19 June 2010

Much Needed Update

At the sacrifice of considerable detail, this post will be devoted to summarizing my experiences thus far as a Peace Corps Trainee (PCT). It has been a long time since I’ve last blogged, but it’s not entirely my fault. I haven’t had any reliable access to the Internet since leaving for Sierra Leone, and now that I’m actually in-country, my access is severely limited. It will only get worse after our swear-in ceremony, where we will make our transition from PCTs to Peace Corps Volunteers (PCV) and we’re all shipped off to our worksites, isolation and all.  We are all training currently in Bo, Sierra Leone, affectionately known as the second city, with Freetown coming first.

Our staging even was pretty fun. It was great getting to know everyone and hearing everyone’s hopes, aspirations, and fears for service, as naïve as they may have sounded (Mine included!) We all arrived on Tuesday night, 1 June at the Holiday Inn Georgetown, went out to eat together, and came back to the hotel for the next day of staging activities. That whole Wednesday was devoted to turning in paper work exercises, activities, group skits, etc. The basic premise behind all of these activities was to remind us of the hardships we were all about to face as PCVS, in addition to making sure we didn’t forget the three main goals of the Peace Corps, which escape me at the moment! (I know, I should be ashamed huh?) It goes something like: 1) to bring our technical expertise to needed people and areas, 2) to create a better perception of Americans on the part of people who have served as PCVs 3) and to create of better perception of the people served in their respective countries.  We also attended a ceremony at the Peace Corps headquarters that day, heralding our return to the country as PCVs for the first time in 15 years. Peggy Murrah, the Executive director of Friends of Sierra Leone, was there. A LOT of Returned Peace Corps volunteers (RPCVs) were in attendance, Sierra Leonean expatriates, as well as Peace Corps dignitaries, NBC news and the Peace Corps press were there. It was a great event, with great food and interesting people. I was actually interviewed by both the Peace Corps and NBC. The NBC interview didn’t necessarily surprise me because I was expecting to be interviewed. I had a phone discussion with one of the producers assigned to cover our return to Sierra Leone. What surprised me was how scripted it felt. The interview was a bit rushed and it felt unnatural for me. Having to direct my answers to an individual (the Peace Corps director) who wasn’t the person asking me the questions, all the while making clown faces was a bit awkward, I would have to say. But it was a fun experience nonetheless. Not many people can say that they have been interviewd by NBC news. They are actually coming to Bo on Monday and are coming to my host family house to interview me and shoot some footage of me handling my business around the compound!! That should be interesting…More on that later.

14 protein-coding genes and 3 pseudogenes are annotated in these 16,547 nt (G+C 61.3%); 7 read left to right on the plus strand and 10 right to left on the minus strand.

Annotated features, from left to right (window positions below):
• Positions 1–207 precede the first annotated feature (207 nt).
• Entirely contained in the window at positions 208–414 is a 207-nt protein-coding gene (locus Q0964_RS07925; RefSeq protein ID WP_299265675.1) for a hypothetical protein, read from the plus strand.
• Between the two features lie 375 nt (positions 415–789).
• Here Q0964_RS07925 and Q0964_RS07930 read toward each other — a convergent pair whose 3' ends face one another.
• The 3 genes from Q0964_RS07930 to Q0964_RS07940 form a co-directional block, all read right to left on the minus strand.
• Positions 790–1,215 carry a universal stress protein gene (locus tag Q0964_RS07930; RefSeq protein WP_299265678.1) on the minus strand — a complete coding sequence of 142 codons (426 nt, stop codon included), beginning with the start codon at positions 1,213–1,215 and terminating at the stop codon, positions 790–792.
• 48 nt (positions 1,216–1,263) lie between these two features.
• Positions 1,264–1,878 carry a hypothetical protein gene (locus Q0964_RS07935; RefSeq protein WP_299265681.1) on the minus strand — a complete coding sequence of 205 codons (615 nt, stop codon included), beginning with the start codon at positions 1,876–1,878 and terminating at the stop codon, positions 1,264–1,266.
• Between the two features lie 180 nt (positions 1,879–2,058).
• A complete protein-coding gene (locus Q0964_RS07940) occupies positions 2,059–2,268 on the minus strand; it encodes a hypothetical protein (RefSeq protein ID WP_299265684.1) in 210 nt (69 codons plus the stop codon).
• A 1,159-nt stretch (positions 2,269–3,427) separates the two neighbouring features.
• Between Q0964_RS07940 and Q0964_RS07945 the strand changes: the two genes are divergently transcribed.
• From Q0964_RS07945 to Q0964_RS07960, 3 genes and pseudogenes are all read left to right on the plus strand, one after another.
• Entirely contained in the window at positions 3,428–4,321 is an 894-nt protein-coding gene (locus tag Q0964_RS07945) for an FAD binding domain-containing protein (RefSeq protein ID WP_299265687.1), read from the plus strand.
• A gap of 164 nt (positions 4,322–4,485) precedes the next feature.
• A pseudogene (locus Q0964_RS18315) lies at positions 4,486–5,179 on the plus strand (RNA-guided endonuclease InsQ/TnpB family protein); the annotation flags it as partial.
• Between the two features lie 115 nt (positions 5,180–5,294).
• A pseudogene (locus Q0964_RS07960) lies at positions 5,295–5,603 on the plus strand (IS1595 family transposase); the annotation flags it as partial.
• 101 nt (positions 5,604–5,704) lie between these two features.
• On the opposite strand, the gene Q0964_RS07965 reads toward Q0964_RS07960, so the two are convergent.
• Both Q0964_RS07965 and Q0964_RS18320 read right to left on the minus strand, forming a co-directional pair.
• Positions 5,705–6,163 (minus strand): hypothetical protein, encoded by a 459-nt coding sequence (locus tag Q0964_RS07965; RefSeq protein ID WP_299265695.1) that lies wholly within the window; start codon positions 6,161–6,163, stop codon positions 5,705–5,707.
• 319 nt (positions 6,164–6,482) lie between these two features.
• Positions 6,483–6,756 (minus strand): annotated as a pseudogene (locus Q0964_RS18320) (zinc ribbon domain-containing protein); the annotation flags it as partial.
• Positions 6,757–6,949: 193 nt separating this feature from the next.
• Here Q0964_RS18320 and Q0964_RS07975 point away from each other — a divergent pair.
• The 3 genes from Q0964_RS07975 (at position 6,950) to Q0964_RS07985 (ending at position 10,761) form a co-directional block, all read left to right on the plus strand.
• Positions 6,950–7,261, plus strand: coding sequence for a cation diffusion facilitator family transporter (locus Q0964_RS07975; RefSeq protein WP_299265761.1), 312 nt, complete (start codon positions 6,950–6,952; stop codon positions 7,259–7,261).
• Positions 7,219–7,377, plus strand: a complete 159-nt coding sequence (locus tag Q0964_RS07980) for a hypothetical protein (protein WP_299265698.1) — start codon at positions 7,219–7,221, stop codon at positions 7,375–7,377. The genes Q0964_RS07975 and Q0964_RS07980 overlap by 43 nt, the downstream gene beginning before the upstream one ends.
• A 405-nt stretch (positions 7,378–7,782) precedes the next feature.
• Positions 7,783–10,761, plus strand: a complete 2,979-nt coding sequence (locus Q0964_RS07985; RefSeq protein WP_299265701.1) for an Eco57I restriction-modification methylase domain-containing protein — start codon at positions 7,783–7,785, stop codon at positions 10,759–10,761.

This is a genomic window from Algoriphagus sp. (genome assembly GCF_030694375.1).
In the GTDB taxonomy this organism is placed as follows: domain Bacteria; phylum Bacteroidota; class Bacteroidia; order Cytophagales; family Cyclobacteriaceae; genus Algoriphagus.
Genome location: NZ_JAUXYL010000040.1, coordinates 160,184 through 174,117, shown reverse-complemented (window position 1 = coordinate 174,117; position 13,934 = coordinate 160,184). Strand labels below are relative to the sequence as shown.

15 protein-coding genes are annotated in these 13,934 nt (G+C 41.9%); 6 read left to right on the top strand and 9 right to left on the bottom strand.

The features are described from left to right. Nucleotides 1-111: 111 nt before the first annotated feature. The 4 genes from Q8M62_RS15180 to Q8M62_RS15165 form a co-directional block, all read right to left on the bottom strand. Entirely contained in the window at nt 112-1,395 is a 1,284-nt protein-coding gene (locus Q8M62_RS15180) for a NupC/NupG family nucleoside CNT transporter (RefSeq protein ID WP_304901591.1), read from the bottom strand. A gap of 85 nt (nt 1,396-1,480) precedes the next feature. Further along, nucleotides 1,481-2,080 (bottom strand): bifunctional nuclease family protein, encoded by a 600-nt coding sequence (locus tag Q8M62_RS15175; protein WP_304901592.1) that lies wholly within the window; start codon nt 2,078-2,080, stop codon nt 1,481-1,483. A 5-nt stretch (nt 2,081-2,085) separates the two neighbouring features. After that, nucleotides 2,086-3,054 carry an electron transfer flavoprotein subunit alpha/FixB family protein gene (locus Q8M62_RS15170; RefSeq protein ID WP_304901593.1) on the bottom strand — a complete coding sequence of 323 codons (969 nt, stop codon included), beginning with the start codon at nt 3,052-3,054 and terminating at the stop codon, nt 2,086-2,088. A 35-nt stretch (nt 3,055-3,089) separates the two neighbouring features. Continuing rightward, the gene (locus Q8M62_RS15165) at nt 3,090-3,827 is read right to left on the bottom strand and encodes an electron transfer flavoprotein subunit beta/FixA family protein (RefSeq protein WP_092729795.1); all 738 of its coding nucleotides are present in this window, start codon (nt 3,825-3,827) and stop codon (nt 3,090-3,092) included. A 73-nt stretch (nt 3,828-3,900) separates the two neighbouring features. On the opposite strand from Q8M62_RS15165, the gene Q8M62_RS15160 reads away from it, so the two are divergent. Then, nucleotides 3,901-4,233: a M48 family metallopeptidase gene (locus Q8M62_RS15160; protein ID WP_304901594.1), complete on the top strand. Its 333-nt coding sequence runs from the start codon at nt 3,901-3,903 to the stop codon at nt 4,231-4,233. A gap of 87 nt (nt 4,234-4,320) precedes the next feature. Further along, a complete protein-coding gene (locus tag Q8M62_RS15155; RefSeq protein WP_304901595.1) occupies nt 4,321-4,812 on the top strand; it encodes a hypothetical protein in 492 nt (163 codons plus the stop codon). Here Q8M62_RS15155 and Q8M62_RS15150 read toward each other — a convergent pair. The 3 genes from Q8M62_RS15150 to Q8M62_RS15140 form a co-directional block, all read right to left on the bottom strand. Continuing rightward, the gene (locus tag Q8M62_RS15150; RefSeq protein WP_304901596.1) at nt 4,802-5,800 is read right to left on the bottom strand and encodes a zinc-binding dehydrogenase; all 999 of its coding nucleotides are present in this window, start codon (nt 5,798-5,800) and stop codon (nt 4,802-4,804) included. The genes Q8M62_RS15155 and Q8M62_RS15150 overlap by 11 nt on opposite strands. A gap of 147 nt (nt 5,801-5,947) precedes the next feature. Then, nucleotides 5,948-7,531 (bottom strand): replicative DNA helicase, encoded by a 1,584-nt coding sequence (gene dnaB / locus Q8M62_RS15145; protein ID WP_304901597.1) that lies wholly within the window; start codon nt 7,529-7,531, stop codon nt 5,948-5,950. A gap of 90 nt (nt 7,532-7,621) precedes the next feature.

We checked out of the hotel on Thursday the 3rd, did our medical, and then left for Reagan International Airport. There were a couple of hiccups along they way. A couple of us, me included had a few luggage problems. One of my bags was overweight, so I had to redistribute the weight into my lighter bag. After I did this, I placed my bag on the scale and before I had the opportunity to lock it, the ticket desk attendant threw my unlocked bag on the conveyer belt. She actually did this twice! And the second time I had to get another assistant to go deep in to the bowels of the luggage security system to find my unlocked bag amidst the thousands of bags, and lock it. We nearly had another, more serious scare within our group. Andre, one of the PCTs, misplaced his passport at the airport before our departure to Brussells. Luckily he found it in one of his pockets, and we were on our way.

We landed at Lungi International Airport in Freetown about a day later exhausted and excited. We exited the plane and were immediately greeted by our country directors, Joel and Gale, as well as other members of the Sierra Leonean Peace Corps Training staff and the Sierra Leonean media (We made the news a few days later!). It was all just so overwhelming. All of the staff members were so excited to see us arrive. The Sierra Leoneans in attendance were absolutely mad with excitement. Many of them have had experience with Peace Corps volunteers in the past, and were happy to see us land. It was interesting for me though. I actually wore one of my traditional African clothes complete with a kofia hat and kente cloth, so I stood out from my other colleagues, all of whom were dressed in western clothing. I also think it played a big role in how I was perceived by the host-country nationals (HCNs). Honestly for me, It was just something comfortable to wear and I knew that I looked good, a no-brainer.